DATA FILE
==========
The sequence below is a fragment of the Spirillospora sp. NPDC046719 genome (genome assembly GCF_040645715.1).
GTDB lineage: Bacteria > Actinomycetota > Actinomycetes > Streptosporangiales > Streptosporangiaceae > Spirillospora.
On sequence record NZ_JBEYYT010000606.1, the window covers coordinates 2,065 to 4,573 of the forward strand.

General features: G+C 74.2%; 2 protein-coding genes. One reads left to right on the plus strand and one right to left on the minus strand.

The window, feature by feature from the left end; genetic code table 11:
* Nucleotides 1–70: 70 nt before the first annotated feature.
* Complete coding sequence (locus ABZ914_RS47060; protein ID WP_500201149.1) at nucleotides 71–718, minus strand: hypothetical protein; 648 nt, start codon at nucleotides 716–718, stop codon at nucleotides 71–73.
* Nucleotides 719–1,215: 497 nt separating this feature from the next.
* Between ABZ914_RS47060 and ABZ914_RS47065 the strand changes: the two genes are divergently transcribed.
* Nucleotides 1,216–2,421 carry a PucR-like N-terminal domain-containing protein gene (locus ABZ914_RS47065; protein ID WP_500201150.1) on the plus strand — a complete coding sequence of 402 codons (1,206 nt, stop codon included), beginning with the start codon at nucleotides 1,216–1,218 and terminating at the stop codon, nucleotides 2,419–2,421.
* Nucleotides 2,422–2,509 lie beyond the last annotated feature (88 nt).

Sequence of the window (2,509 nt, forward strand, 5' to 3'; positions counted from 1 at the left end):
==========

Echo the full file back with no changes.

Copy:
The sequence below is a fragment of the Spirillospora sp. NPDC046719 genome (genome assembly GCF_040645715.1).
GTDB lineage: Bacteria > Actinomycetota > Actinomycetes > Streptosporangiales > Streptosporangiaceae > Spirillospora.
On sequence record NZ_JBEYYT010000606.1, the window covers coordinates 2,065 to 4,573 of the forward strand.

General features: G+C 74.2%; 2 protein-coding genes. One reads left to right on the plus strand and one right to left on the minus strand.

The window, feature by feature from the left end; genetic code table 11:
* Nucleotides 1–70: 70 nt before the first annotated feature.
* Complete coding sequence (locus ABZ914_RS47060; protein ID WP_500201149.1) at nucleotides 71–718, minus strand: hypothetical protein; 648 nt, start codon at nucleotides 716–718, stop codon at nucleotides 71–73.
* Nucleotides 719–1,215: 497 nt separating this feature from the next.
* Between ABZ914_RS47060 and ABZ914_RS47065 the strand changes: the two genes are divergently transcribed.
* Nucleotides 1,216–2,421 carry a PucR-like N-terminal domain-containing protein gene (locus ABZ914_RS47065; protein ID WP_500201150.1) on the plus strand — a complete coding sequence of 402 codons (1,206 nt, stop codon included), beginning with the start codon at nucleotides 1,216–1,218 and terminating at the stop codon, nucleotides 2,419–2,421.
* Nucleotides 2,422–2,509 lie beyond the last annotated feature (88 nt).

Sequence of the window (2,509 nt, forward strand, 5' to 3'; positions counted from 1 at the left end):